A new banner hanging over Louisiana Avenue in Perrysburg touts the Wood County city s award from Ohio Magazine as one of the best hometowns in the state for 2009. The magazine looked at such factors as community spirit, education, entertainment, health and safety, and culture and heritage. City officials and boosters hope it will spur tourism and business.
Perrysburg leaders are prepared to boast to thousands this weekend about its new designation as one of the best hometowns in Ohio.
A banner promoting Perrysburg s annual Harrison Rally Day, which takes place tomorrow, has been replaced with new ones across Louisiana Avenue proclaiming it among Ohio s Best Hometowns for 2009, as ranked by Ohio Magazine.
We re going to have thousands of people see this and know about it, said Sandy Latchem, executive director of the Perrysburg Area Chamber of Commerce.
She is one of many in the Wood County city who also are hoping the monthly travel magazine s designation will help to spur tourism and business in the community.
Ohio Magazine recently notified Mayor Nelson Evans of the designation. It has been ranked as one of five best hometowns the magazine selects each year in the state.
It was picked from the magazine s 20-county northwest Ohio region.
I think it confirms what we feel here in the city: that it s a great place to live and work, Mr. Evans said. It s nice to get that recognition. It might spur people to travel here and even relocate here.
Ms. Latchem added that officials hope local business will use the award in marketing materials.
It could be a draw for tourists. It might catch the attention of businesses looking for a great, cooperative community to locate in, she said.
Richard Osborne, the editor and publisher of Ohio Magazine, said measuring the economic boost Perrysburg might get is impossible. But our 75,000 subscribers pay close attention. They are all about What is the best place to visit? and What are the best things to do?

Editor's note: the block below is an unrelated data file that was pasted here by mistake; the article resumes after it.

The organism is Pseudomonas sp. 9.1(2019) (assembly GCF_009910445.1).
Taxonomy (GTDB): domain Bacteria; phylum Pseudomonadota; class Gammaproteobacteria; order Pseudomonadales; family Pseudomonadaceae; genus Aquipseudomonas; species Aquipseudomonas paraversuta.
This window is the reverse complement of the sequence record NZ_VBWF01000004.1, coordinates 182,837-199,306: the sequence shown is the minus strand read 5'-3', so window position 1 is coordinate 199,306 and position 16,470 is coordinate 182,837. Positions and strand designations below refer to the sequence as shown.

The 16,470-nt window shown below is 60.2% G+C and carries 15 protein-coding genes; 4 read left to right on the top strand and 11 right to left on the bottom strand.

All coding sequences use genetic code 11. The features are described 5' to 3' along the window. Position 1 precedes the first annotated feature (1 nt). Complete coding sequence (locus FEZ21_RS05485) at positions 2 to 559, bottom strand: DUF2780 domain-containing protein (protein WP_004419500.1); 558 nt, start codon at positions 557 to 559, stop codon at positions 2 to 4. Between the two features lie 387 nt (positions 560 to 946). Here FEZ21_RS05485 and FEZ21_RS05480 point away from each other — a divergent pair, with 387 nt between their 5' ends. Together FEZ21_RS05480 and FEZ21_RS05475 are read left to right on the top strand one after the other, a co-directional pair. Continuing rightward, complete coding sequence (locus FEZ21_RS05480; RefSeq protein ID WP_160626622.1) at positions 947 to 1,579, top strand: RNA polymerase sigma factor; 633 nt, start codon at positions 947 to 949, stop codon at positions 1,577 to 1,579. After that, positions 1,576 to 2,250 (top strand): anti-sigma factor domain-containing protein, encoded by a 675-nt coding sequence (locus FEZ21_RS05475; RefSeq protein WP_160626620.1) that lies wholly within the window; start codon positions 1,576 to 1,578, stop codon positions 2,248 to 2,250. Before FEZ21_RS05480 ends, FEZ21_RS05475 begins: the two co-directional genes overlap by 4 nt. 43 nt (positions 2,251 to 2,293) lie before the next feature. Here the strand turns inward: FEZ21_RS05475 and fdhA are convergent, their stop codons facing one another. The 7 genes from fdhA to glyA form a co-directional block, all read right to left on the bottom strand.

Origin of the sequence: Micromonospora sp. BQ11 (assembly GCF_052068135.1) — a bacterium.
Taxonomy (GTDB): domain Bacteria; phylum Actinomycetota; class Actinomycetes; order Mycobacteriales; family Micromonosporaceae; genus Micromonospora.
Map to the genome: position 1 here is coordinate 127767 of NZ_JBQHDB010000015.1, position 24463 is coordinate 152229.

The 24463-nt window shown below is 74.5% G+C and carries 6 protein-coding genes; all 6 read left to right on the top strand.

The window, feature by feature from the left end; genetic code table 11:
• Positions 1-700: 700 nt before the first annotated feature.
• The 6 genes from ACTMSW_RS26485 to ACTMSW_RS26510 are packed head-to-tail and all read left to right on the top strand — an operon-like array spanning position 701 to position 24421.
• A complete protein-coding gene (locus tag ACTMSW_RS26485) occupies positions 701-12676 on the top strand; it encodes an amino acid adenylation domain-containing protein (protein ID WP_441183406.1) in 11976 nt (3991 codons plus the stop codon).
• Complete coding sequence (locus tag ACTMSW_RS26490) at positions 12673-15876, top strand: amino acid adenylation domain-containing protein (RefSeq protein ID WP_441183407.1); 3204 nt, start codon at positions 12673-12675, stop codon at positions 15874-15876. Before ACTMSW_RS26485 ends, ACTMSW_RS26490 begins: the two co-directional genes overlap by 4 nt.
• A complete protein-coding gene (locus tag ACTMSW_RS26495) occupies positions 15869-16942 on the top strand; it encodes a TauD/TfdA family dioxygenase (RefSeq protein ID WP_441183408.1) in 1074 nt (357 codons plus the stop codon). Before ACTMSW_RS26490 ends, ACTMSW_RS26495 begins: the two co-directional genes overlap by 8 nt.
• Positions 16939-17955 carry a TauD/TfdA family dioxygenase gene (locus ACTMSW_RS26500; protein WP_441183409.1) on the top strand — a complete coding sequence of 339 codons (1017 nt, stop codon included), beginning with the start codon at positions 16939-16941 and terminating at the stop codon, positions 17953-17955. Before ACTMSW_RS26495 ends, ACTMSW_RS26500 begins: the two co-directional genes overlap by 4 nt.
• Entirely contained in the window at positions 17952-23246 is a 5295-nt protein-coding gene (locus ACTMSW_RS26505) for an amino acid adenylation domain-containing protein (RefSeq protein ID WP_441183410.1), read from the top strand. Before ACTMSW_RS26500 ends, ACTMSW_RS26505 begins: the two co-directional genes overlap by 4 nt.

Mr. Osborne said his magazine s November issue will have regionalized covers recognizing the five Best Hometowns. Perrysburg will have pride of place on the cover in northwest Ohio. The content of the magazine will be the same statewide.
Perrysburg s parks, schools, and Way Public Library impressed Mr. Osborne s staff. It s a Tree City. It s a city that balances history with modern life. There are plenty of modern amenities, and the city is actually growing, he explained.
Having a favorable business environment was one of six standards the magazine used in selecting its best hometowns. The others were community spirit, education, entertainment, health and safety, and culture and heritage.
Rick Thielen, the city s administrator for planning, zoning, and economic development, had no figures for the tourism dollars spent in Perrysburg, but said Fort Meigs alone attracts about 40,000 visitors a year. Additionally, Levis Commons attracts hundreds of thousands, he noted.
We see a triangle consisting of the fort, downtown, and Levis. This is a statewide award and will only help promote all three, he explained.
Ms. Latchem and Mr. Thielen were part of a contingent that assembled and submitted the application to Ohio Magazine in the spring. The magazine sent a staffer this month to spend a day examining the city.
Mr. Osborne said Perrysburg was well known to his staff long before the application was received. This is a town that has been brought to our attention more than once, he said. It s a great place to visit. This one was actually pretty easy for us.
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